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I have only one beehive which was started from a package on 4/27/14. I've inspected every week to learn as much as possible and keep an eye on things. I fed 1:1 syrup from the beginning and the second deep box has been on for about a month. Soon after the second box was added, the bees were making quick work of drawing out foundation. Eggs were being laid in the top box, I thought the hive was doing great. The next week though, I noticed the bottom box was becoming bound by "honey". The problem persisted for another week and even worsened. So, I stopped feeding and noticed throughout the following weeks that the honey bound issues were resolving/resolved.

Later, maybe the next week, I noticed the bottom box filling up with pollen. I just inspected this afternoon and more frames are pollen bound. The upper box is looking fantastic, much like the bottom box looked before I added the second deep. I was hoping to add honey supers soon, but I need to know what to do. There are some eggs in the bottom box and other bees in various stages of development, but really, it's mostly pollen.

Do I interfere or leave it alone? Thanks in advance for your advice!
 

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Bee keeping is an ever learning experience and just when you think you have it all figured out the girls do something like filling one box with food and lay mostly in the other.

It doesn't sound like there is anything to be concerned about as long as there is space for the queen to lay; the bees will move things around as long as there is space.

It the population is sufficient (aka, 6-7 frames full of bees per box), feel free to add another box. You can add it early even still and the bees may not be in a hurry to move into it but they will sooner or later. When I know I can't get to a hive for a few weeks I routinely add an extra box; it really (IMO) doesn't hurt to have extra space but it does if there isn't enough space.
 

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I agree with adding another box. Pollen is a good thing, in a week or so the bees will resolve it. That hive will have good healthy bees that should winter quit well for you. More pollen makes more bees!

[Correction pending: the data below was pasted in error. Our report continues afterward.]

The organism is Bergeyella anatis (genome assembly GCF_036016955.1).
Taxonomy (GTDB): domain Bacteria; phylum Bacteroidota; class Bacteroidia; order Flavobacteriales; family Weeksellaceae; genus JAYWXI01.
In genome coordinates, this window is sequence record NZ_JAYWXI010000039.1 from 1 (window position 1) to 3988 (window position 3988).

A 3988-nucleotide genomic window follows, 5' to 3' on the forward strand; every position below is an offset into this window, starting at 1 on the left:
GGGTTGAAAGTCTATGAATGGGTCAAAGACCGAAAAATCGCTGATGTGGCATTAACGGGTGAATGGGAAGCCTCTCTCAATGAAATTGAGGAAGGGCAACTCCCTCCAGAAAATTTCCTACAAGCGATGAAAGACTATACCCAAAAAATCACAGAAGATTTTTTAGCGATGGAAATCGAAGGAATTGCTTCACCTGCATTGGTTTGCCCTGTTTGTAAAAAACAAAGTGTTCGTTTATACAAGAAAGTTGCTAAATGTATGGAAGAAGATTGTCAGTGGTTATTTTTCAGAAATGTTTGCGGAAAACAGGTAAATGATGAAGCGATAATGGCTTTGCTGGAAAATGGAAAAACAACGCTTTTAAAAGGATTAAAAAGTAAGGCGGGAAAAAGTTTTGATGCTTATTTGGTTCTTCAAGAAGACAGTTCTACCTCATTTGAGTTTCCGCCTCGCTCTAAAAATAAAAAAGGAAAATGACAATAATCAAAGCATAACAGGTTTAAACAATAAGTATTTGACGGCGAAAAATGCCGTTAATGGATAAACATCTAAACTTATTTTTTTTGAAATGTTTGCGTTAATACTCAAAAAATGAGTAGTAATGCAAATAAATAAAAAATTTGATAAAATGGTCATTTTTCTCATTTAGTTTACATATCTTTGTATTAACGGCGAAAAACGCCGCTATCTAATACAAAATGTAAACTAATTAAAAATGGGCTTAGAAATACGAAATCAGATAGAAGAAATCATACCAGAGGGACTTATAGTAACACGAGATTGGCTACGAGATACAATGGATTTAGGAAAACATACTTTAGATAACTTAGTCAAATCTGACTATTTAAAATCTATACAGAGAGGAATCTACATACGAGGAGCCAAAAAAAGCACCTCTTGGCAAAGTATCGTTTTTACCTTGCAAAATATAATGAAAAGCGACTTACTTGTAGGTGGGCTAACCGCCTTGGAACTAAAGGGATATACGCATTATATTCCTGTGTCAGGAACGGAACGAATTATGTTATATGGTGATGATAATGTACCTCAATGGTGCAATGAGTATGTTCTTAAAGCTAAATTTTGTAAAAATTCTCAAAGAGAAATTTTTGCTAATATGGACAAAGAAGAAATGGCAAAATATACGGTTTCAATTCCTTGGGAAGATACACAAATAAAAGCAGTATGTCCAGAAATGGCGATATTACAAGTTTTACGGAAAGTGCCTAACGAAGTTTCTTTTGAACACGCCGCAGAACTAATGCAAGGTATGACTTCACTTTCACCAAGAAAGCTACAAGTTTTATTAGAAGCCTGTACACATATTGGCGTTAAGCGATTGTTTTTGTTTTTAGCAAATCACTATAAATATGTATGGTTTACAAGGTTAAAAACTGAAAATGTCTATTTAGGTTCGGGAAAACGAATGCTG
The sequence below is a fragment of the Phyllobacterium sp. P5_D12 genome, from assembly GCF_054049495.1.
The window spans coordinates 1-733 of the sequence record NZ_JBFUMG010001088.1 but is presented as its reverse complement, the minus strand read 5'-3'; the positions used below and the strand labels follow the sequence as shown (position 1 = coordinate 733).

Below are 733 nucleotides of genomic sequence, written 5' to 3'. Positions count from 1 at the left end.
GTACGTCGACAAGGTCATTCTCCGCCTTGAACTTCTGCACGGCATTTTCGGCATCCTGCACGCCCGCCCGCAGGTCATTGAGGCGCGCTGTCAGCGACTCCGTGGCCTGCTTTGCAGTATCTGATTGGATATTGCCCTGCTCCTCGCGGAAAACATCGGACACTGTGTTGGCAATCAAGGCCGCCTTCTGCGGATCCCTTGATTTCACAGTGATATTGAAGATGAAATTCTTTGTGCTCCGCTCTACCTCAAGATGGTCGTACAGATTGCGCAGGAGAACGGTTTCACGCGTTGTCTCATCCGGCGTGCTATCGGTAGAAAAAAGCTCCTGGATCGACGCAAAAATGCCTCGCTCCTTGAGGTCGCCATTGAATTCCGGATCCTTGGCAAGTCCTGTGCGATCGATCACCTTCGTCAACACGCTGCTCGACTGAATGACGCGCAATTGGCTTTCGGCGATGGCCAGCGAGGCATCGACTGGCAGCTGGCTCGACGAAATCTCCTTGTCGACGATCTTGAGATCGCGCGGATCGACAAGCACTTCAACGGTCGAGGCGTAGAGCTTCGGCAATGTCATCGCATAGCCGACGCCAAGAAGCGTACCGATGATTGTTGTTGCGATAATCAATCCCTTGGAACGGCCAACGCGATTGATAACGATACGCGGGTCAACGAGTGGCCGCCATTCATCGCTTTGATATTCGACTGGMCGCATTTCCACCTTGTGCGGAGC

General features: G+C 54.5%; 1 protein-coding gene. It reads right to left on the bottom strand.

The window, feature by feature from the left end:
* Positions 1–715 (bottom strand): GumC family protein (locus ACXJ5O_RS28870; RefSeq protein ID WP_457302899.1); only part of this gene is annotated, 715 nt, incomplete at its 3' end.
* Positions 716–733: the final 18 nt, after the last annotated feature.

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Bees are programmed to store, store, store. That's pretty much all they do. If they have a source (such as sugar syrup) they will store that everywhere as you now know.
The bees will work it out but it will come at a cost. The population will not grow as fast as it should because the queen can only lay in empty cells.
If it were me, I'd switch the supers around (top to bottom) and add a honey super.
I only feed if I HAVE to for survival of the colony. Feral bees do not get any assistance and do quite well. My feral stock far out performs my packages every time.
 

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not to hijack the thread, but when you say switch the supers, do you mean supers or brood boxes? I have a big colony that has filled the bottom broad box with honey and pollen and is primarily raising brood in the upper of two brood boxes. if reversing the brood boxes at this time of year is OK, I might just be able to lift the full currently-bottom one on top of the less full currently-top one:) I have no idea why they would want to fill the bottom, as they have plenty of room in supers above the 2nd brood box
 

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Typically, a hive will store it's brood in the lower portion of the brood chamber (or supers) and store capped honey on top. Sometimes however, they don't get the memo and flip flop things. Bees seem to know how to get things done for the most part.
I've performed a lot of feral bee removals and all of them have built the hive like it is suppposed to be. Maybe the "farm raised" bees are lacking the instinct to build correctly? I do know that the feral stock far out performs my packaged bees.
To answer your question agastache, I would switch them around.
 

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Discussion Starter #8
Update! I did indeed switch the deeps top to bottom. After the switcharoo, the pollen box was on top and healthy brood nest, bottom. I also added a med. honey super at the same time.

Fast forward a couple weeks. Bees didn't touch honey super and bottom box filling with pollen. Holy crap! Now both deeps have tons of pollen and not a lot of room for laying.

New issue: bees have always been calm, but today, boy were they crazy. They were all over me and I did not find my queen (marked green) and instead, many active supersedure cells...some capped some open enough to see larva and LOTS of jelly.

Is the pollen stock related to hive requeening? I don't think they swarmed off with my green queen, but it's a possibility. After reading Walt's piece on Supercedure VS Swarm cells, I'm leaning toward supercedure.

I plan to leave it be for three weeks or so. Please advise.
 
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